Dir: Alberto Rodriguez. Spain. 2014. 105mins
Marshland (La Isla Minima), a strikingly handsome period cop drama from Alberto Rodriguez (7 Virgins and hit Spanish period crime film Unit 7), places two mis-matched and troubled detectives in the atmospheric Andaluz swamplands, where they lead a hunt for a serial killer of teenage girls.
What lends Marshland heft is its political nuance and outstanding art direction, both of which seem unlikely to go unnoticed in the international marketplace.
Although their case is uniquely set against the backdrop of civil unrest in the wake of Franco’s death and the slow, suspicious end of Spain’s dictatorship and transition to democracy, Marshland still treads some very familiar ground, most recently worked over by TV’s True Detective. The film premiered in Official Selection at the San Sebastian Film Festival.
However, while the story occasionally feels like an old friend, Marshland’s terrain is most emphatically new. The swampy lowlands at the mouth of Spain’s Guadalquivir River, as lensed by cinematographer Alex Catalan, help liberate the film from its genre moorings to produce a striking new form of Southern Gothic. The detectives may plod through the tropes but this vibrant milieu could connect with genre audiences.
Rodriguez lays out the routine bones of his plot against a unique backdrop: it is 1980, and an impoverished rural Spain is beginning to emerge from the repressive shadow of Franco. Young people are leaving their repressed lives in the town of Villa-Franco del Guadalquivir (Marshland was filmed around the Donana National Park, in Carmona) in the hope of a better future. Democracy beckons. Women, in particular, are attracted by the prospect of liberation and the chance to work in the nearby, permissive Costa Del Sol. They are becoming more sexually active.
But two teenage sisters have disappeared and detectives Pedro (Raul Arevalo) and Juan (Javier Gutierrez) are reluctantly sent in from Madrid to the marshland to find them. The local Guardia Civil would clearly be happy to let the matter rest, as the girls have a reputation for being “loose”. Righteous Pedro is young and outspoken and this trip is a punishment for him – he wants to be sent back to Madrid where his wife is about to have a baby. The more experienced Juan is happy to cross the line whenever necessary.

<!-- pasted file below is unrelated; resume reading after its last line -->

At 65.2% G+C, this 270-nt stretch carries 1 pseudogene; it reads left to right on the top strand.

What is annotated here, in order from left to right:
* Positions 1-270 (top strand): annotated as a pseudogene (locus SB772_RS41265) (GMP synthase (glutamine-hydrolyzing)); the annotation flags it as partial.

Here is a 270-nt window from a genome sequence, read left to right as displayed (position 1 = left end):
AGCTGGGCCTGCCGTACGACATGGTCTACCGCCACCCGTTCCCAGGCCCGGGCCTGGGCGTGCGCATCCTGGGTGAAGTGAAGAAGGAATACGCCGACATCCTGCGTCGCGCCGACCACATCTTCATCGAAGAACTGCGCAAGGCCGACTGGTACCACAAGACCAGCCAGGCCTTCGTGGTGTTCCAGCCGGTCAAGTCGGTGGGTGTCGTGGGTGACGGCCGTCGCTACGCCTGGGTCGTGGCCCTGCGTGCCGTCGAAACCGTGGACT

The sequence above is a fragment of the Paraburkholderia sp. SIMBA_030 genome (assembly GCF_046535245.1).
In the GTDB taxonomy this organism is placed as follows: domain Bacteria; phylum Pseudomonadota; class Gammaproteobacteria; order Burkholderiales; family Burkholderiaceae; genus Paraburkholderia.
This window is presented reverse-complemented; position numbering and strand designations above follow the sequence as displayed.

After some very awkward if not outright hokey sequences involving a “psychic” fisherwoman and a visit to the girls’ glowering, monosyllabic parents, the brutally violated bodies of the twins turn up in the swamp and the murder hunt is on. The rice harvest is late and trouble is stirring amongst the local workforce who take to the streets with their noisy protests. It soon transpires that other girls of a similar age have gone missing in the past but the authorities have turned a blind eye.
Now Pedro and Juan, with their differing methods and mutual distrust, must deal with a rising body count, their potentially corrupt boss, and locals who play their cards fatally close to their chest. In the best Gothic tradition, everyone is suspicious – of their husband, neighbour, child, employer, in what turns out to be a lawless environment which is as black as noir.
As a policier, Marshland is competent if predictable, although it slams its way home with a pleasingly inconclusive finale. The two male leads are dependable anchors and, despite some early tonal issues, Rodriguez pulls a solid narrative out of an obvious set-up. What lends Marshland heft is its political nuance and outstanding art direction, both of which seem unlikely to go unnoticed in the international marketplace. Alex Catalan, for one, must surely be recognised for a technical ambition which dwarves many more lavishly-funded films in the international marketplace.
Production companies: Atipica Films, Sacromonte Films, Atresmedia Cine
International sales: FilmFactory Entertainment, firstname.lastname@example.org
Producers: Jose Antonio Felez, Mikel Lejarza, Mercedes Gamero, Jose Sanchez Montes, Mercedes Cantero
Screenplay: Rafael Cobos, Alberto Rodriguez
Cinematography: Alex Catalan
Editor: Jose Moyano
Music: Julio de la Rosa
Main cast: Raul Arevao, Javier Gutierrez, Antonio de la Torre, Nerea Barros, Salva Reina, Jesus Castro, Manolo Solo